This is a neat trick I discovered recently
enums are a very useful concept in programming and allow us to define constant values which can easily hold grouped data and even declare members
I use them heavily in my automation code to define constant values and they work very well when we have the define different branches in
when clause in kotlin to maybe perform different sort of actions
A common use case
One common use case for me is when I want to do enum constant lookup using its value. For example, I might declare different configurations for my tests and based on these values, I might want to take different actions, trigger some flows or perform some assertions
Let’s understand this with an example
In the above example, we have defined an enum class called
Mouseswhich has all different mouses and a short brand name for each.
If we want to get the enum constant value which has the value = “logi” then we can write a simple
foreach loop in kotlin to iterate over all the values and if the desired value is found (Ln 17 – 21) then assign it to the temporary enum variable (Ln 15)
Fair and simple enough right.
However, we would have to write this simple logic again and again for all the different enum constants that we declare.
A slightly better way using companion objects
The above code gets the job done, however, this could be written in a slightly more elegant way.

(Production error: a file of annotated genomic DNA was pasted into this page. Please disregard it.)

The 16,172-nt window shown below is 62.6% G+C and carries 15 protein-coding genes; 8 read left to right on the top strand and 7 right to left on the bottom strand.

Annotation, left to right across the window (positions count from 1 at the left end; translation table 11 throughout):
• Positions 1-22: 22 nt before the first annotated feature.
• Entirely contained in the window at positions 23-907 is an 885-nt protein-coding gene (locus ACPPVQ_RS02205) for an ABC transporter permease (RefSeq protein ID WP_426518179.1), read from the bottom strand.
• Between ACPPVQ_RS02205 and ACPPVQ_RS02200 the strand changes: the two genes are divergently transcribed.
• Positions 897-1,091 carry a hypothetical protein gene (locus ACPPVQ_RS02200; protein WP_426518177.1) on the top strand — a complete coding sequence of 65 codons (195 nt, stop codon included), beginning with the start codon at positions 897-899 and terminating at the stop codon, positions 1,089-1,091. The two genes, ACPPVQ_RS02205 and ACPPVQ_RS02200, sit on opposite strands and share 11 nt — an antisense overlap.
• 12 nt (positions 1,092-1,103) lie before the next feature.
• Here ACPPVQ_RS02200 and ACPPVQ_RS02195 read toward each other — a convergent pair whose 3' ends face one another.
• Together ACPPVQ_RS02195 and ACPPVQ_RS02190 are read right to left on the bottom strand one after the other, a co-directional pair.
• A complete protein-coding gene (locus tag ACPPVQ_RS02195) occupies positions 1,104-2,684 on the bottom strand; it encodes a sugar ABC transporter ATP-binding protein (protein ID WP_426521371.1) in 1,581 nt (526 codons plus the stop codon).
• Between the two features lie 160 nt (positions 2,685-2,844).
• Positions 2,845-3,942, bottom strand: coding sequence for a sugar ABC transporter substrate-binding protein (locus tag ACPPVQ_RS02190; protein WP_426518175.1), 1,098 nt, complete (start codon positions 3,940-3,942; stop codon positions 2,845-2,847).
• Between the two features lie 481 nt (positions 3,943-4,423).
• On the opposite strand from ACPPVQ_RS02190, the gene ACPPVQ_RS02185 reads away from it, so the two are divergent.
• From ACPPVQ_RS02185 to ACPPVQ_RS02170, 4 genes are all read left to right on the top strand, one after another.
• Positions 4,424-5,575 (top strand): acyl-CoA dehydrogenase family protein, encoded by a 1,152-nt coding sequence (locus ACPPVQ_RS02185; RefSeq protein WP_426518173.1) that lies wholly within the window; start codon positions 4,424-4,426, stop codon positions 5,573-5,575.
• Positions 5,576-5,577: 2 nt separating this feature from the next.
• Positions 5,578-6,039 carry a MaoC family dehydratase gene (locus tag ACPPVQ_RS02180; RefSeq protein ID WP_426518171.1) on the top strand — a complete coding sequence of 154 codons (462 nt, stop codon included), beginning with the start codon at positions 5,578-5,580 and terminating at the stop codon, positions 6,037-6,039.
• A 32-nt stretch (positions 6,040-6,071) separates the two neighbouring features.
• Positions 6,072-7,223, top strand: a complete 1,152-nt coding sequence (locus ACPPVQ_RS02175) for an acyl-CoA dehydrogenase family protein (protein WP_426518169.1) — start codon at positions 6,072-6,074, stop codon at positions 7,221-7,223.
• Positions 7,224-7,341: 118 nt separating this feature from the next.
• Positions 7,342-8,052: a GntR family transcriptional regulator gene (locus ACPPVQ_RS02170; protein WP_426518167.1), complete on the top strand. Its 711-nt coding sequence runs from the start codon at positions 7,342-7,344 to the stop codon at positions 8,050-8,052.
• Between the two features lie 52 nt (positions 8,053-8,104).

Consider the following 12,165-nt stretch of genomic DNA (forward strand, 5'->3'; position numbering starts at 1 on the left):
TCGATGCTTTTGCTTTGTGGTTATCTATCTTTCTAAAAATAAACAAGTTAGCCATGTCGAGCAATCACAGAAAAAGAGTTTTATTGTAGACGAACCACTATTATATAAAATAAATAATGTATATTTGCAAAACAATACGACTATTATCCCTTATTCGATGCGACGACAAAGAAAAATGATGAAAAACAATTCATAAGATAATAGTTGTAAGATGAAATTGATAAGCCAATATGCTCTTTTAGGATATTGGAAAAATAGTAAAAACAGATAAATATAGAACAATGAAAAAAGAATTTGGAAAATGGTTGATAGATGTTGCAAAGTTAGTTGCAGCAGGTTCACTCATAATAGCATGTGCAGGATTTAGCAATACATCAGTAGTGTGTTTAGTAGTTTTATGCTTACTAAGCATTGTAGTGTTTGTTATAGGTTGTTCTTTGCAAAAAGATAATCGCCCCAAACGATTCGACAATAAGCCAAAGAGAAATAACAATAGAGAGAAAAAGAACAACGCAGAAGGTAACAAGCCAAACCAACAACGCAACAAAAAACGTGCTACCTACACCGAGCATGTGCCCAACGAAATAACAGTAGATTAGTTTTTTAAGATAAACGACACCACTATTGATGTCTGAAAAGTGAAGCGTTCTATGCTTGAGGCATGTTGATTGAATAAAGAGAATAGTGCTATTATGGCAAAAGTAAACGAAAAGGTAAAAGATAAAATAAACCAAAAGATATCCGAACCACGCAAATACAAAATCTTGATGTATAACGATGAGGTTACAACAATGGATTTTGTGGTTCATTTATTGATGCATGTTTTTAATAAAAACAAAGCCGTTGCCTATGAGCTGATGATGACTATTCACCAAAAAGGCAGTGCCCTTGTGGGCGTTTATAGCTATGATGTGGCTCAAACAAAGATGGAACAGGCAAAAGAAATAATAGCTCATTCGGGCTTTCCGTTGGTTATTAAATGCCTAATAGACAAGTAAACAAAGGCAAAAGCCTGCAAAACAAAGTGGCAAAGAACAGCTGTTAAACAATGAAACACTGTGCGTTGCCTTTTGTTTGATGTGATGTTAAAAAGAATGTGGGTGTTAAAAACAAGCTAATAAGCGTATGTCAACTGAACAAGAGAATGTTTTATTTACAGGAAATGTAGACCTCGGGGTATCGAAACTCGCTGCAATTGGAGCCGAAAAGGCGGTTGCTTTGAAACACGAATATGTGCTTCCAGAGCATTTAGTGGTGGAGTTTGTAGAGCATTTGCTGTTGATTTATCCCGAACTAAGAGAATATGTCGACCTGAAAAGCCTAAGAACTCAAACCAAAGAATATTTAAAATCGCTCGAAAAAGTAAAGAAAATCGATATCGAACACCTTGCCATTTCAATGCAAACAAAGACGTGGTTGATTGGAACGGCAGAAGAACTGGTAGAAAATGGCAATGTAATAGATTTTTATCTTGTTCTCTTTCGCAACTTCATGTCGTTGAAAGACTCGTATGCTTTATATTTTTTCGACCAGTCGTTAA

Below is the updated code
Let’s understand this:
Ln 10 – 13, we have declared a
companion object block to tie a member and a function to the enum class itself rather than its instance
Ln 11: We have a private immutable variable called
mapping which has the mapping of all the enum constants with their values. This is done by using
associateBy() which is called upon the
if we peek into the code for this function, we can see that it returns a
Map<K, T>, where K is the value of the enum constant and T is the actual constant itself
Finally, we have a
fromValue() method which accepts the enum constant value and returns the associated constant from the mapping variable. If for some reason the value does not match an existing constant, then we raise an exception like below (Ln 19) with the name of the class
java.lang.IllegalStateException: Look up failed for class experiments.MousesV1
Now we can easily call this
fromValue method on the enum constant and get the associated constant (Ln 18)
And that’s it. This has already made my code look much more concise and made it easier for me to use enums. Hopefully, you found this useful.
Until next time. Happy coding.